Dirtbag Oil-Boiler

I talked to Dale Walker at Holeshot Preformance about the filter situation, he thinks a shortened pod filter would work just fine as it will have 1.5 times the surface area of the stock filter. K&N told me 4-6 weeks to receive a quote and then another 4-6 weeks to receive the filters. I'm thinking about cutting the filters down and gluing on my own endcaps.
 
doc_rot said:
I talked to Dale Walker at Holeshot Preformance about the filter situation, he thinks a shortened pod filter would work just fine as it will have 1.5 times the surface area of the stock filter. K&N told me 4-6 weeks to receive a quote and then another 4-6 weeks to receive the filters. I'm thinking about cutting the filters down and gluing on my own endcaps.

I enjoyed talking to Dale a few times when I was tuning his kit for my ZRX. He's been great for support and tuning.
 
filters trimmed to length. I'm going to make an endcap out of aluminum, but I'm not sure what glue to use. liquid nails?
 

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Epoxy will stick well to the aluminum, just rough up the surface first. Love the work to the frame, should be a great ride with the B12 :)
 
West Systems G/Flex. I promise you, once you use the stuff you will search for other things to use it on. It's a wonderful plastics repair medium, too. I repaired a fuel leak on a metal dual sport tank 2 years ago and it's still leak free.

--or--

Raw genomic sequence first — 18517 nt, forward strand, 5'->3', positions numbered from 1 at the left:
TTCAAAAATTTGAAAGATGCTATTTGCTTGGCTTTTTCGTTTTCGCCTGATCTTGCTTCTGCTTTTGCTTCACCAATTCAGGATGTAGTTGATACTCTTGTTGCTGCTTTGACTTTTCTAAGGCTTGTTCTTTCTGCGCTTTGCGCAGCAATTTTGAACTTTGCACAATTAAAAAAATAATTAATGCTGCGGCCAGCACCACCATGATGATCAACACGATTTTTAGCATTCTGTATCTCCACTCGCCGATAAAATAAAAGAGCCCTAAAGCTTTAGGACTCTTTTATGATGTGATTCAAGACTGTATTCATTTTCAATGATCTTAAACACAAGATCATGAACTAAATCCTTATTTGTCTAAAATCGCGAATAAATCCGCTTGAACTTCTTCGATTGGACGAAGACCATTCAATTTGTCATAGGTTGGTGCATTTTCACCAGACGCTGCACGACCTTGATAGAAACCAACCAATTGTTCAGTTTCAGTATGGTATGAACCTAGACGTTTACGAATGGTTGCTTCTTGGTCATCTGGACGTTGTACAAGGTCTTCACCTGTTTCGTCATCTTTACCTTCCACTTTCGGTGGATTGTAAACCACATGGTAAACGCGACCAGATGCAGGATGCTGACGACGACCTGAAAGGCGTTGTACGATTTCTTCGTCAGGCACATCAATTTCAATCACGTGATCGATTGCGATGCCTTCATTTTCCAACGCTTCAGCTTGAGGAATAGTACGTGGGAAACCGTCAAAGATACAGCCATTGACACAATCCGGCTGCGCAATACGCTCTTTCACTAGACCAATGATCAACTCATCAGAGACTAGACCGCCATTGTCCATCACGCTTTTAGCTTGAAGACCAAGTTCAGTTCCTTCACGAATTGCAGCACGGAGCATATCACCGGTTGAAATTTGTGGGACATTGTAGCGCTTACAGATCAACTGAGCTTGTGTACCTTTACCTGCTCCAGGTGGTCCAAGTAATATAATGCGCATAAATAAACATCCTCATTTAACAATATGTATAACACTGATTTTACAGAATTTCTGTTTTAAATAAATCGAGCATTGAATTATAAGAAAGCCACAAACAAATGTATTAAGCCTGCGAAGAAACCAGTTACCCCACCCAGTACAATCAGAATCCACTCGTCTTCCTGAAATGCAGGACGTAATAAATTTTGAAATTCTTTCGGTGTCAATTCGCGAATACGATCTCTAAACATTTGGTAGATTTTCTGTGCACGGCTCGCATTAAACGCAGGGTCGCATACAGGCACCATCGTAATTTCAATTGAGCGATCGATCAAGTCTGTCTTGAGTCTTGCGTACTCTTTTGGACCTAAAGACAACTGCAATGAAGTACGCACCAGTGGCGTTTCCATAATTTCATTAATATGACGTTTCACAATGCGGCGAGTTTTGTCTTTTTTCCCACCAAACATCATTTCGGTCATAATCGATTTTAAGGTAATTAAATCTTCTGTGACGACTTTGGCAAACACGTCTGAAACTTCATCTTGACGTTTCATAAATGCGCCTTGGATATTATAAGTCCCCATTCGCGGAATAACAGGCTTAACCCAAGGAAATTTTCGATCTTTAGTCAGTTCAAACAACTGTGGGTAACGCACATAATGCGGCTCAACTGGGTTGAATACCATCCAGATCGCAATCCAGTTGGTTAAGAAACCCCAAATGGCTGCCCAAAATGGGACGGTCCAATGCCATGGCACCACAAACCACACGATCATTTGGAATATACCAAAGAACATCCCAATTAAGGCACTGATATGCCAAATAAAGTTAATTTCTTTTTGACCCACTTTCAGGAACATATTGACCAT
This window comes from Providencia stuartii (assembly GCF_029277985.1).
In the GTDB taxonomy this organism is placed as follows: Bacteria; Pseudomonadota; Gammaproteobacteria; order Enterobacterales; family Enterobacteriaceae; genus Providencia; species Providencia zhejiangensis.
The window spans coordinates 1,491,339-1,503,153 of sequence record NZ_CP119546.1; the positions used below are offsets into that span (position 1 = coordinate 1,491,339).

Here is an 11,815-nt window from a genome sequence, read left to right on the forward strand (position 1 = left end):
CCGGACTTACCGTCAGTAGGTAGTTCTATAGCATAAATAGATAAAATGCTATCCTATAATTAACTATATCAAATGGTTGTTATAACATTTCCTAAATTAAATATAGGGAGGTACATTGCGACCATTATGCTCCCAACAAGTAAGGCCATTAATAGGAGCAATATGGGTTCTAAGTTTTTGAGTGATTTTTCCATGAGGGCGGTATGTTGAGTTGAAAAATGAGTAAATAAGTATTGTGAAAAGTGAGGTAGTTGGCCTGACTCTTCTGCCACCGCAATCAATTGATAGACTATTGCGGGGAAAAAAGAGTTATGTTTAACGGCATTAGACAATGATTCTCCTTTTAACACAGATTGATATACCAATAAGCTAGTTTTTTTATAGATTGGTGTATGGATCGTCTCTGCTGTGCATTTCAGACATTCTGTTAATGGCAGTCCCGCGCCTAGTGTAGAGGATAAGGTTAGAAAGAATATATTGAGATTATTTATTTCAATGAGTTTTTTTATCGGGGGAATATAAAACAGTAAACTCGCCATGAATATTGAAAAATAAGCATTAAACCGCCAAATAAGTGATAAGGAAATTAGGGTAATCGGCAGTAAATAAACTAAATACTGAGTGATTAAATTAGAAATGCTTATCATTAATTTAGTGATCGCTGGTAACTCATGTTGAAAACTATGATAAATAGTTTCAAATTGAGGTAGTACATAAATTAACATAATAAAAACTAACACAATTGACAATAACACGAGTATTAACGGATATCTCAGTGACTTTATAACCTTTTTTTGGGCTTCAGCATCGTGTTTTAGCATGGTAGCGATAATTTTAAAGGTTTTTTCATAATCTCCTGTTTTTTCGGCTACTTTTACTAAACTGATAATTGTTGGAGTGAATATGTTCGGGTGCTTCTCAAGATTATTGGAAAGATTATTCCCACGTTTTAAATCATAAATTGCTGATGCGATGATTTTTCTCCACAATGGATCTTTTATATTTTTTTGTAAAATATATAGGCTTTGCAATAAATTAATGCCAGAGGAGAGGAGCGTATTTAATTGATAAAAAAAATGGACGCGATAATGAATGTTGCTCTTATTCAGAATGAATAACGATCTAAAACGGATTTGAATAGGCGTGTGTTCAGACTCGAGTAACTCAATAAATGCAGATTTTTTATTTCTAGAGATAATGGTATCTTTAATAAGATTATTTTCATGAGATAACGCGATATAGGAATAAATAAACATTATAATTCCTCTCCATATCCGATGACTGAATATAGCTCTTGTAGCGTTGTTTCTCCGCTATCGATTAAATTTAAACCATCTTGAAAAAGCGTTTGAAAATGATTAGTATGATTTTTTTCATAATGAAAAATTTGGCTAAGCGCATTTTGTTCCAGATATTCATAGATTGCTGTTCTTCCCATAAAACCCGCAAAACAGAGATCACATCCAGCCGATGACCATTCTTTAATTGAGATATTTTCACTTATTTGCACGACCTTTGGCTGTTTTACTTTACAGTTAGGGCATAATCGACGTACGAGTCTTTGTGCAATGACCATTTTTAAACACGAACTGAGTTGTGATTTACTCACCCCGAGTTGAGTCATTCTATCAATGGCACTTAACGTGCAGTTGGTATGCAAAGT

3M 08101 Structural Adhesive
 
Thanks on the tip for g-flex. I was wondering about a glue that is vibration resistant. that will work perfectly.
 
the stock B12 coils appear to be in good shape and have been proven to work. I also have these accel coils, but they need new wires. what should I run?
 

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Is there any good reason why the GSXR rear caliper is fully floating and the torque arm mounts to the frame? seems like a lot of complexity just to have the caliper move with the suspension. I want to use the bandit rear caliper hanger to get the caliper over the disk properly(gsxr is for bigger diamter disk), but the bandit mount is not fully floating so I would need to weld a torque arm mount on the swingarm, or machine a bronze sleeve and bushing for the bandit mount.
 
The caliper is hung on the axle and the torque arm bolts to the frame, so the caliper pivots on the axle with the swingarm moves. Usually the torque arm is mounted directly to the swing-arm so it doesn't have to pivot, which is what i think I will do. easier to weld a mount than machine a bunch of parts. I still cant figure out why they would design it like this. Perhaps is a suspension loading thing.
 
Seems odd for sure. Maybe it increases braking as the bike sags with stop. Funny thing, though: It's a stay if it's mounted on the swing arm. It's a torque arm if it's mounted to the frame.
 
Floating calipers are the bees knees because they separate the forces of suspension and braking. It's a common modification on race bikes and rare on street bikes. I don't remember seeing that on any street bikes, so yours may have been modified. I just remembered. KR1S Kawasaki is like that.

Do you have pictures of yours
 
teazer said:
I don't remember seeing that on any street bikes, so yours may have been modified.

My ‘89 Gsxr750 had the same setup. Definitely came from the factory that way. I think all the oil-cooled Gsxr750/1100’s are like that.

Later, Doug
 
I don't have any pics because its disassembled right now. here are some examples.
 

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Not mine as I sold mine a few years ago. You can see the access hole in the frame about 4” below the swingarm pivot bolt.

Suzuki-GSX-R-750-Slingshot-Right-Side-1.jpg


Later, Doug
 
I had forgotten that they were floating.

Somewhere here I have the rear torque arm for a KR1S that I bought at a wreaker (breakers) to use on a vintage CB77 racer. Here's a KR1S picture
01Kawasaki-KR-1S.jpg


Perfect for a quiet afternoon commute......
 
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